Wednesday, October 18, 2017

Body and Mind Update

Here’s a bit of an update on ‘body and mind’. I’m running through this to set the scene because shortly I really must talk about nootropics.

When I started at the gym in the Summer of last year I was still walking silly distances most days, and I had just come back from Crete where I had been swimming and kayaking a lot, so I thought I was pretty fit. My two-hour induction soon disabused me of this notion … well, I was fit, but not in the right places. What ensued then brought me down to Earth with a bump. I thought I could go for a huge walk in the morning and follow that with a session at the gym in the evening, and I did do this for a while. There was a problem, however: I ended up having to take long snoozes during the day because I was absolutely knackered. This was all very well but, y’know, I really needed to do some writing.

I switched to alternate days of walking and gym. This went on for a few weeks but even then I was finding myself getting knackered and effectively losing productive days of work. Next I dropped the walking altogether but, because I never do things by half measures, my time, weights and reps at the gym steadily increased. Since then I’ve been in and out of attempting to combine gym and walking and work and trying not to snooze away my life. Power napping works – if you remember to set the alarm.

I have enjoyed what all those gym sessions have done for me – I now weight over 13 stone but have much less fat than when I was lighter – but I need to find an exercise/work balance. Currently I’m doing three gym sessions a week of an hour and a quarter on Monday, Wednesday and Friday, but only after I’ve written my 2,000 words, then some nice long walks at the weekend. I seem to be getting there with this, in fact, my energy levels seem to be increasing. But now I wonder if what has been going on with me physically is rooted more in what has been going on mentally than I would suppose.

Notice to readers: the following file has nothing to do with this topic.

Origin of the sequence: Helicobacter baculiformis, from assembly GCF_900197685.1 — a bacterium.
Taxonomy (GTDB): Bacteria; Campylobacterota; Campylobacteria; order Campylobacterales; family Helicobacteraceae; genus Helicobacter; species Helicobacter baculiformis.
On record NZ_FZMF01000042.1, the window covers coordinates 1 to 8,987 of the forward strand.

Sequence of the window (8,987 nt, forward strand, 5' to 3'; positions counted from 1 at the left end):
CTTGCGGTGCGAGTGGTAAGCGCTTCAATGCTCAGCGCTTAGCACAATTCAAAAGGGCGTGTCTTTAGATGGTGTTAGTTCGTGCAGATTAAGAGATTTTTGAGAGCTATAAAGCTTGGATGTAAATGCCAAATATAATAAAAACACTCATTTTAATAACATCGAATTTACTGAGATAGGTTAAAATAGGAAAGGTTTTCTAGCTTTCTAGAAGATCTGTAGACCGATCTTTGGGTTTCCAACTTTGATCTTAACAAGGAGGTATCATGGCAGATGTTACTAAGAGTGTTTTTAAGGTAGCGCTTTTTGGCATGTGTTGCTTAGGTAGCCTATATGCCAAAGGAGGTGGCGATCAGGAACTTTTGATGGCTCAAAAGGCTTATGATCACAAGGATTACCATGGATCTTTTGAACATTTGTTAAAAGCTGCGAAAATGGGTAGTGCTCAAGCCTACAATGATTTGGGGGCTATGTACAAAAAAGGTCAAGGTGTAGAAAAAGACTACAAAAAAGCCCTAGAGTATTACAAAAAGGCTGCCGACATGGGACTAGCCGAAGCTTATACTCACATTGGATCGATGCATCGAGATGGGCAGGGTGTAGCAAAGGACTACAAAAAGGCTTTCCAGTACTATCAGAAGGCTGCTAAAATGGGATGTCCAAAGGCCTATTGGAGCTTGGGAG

Three and a half years ago after what I will dub ‘the shitty life event’ I chose the option of exercise. The other options, apparently, are crawling inside a bottle, pills or excessive work. I think I chose the right one because at the time I simply wasn’t capable or interested in the work. I walked thousands of miles, kayaked and swam – all to stay on top of depression. This was then followed by the bonus of panic attacks and anxiety. I think that during the latter time I was basically driven by the adrenalin and cortisol of the buggered ‘fight or flight’ response. As I then started to come out of that last year I started to pay the cost. I was so knackered all the time because I was still recovering from the effects of having my body overclocked (as a computer) for so long. Is ‘burn out’ the correct term? Probably.

But now? I’m enjoying life again. I’m reading and writing. And now the exercise seems to be getting easier. Still, occasionally, the snooze monster creeps up behind me with a brick in a sock, but hell, I’m 56 and mustn’t expect miracles! But there’s something else I must factor in too, and that’s those mentioned nootropics…

Tuesday, October 17, 2017

Who Reads my Books: Eric Jones

People ask me where I grew up, and I tell them Mayberry. It’s not far from truth.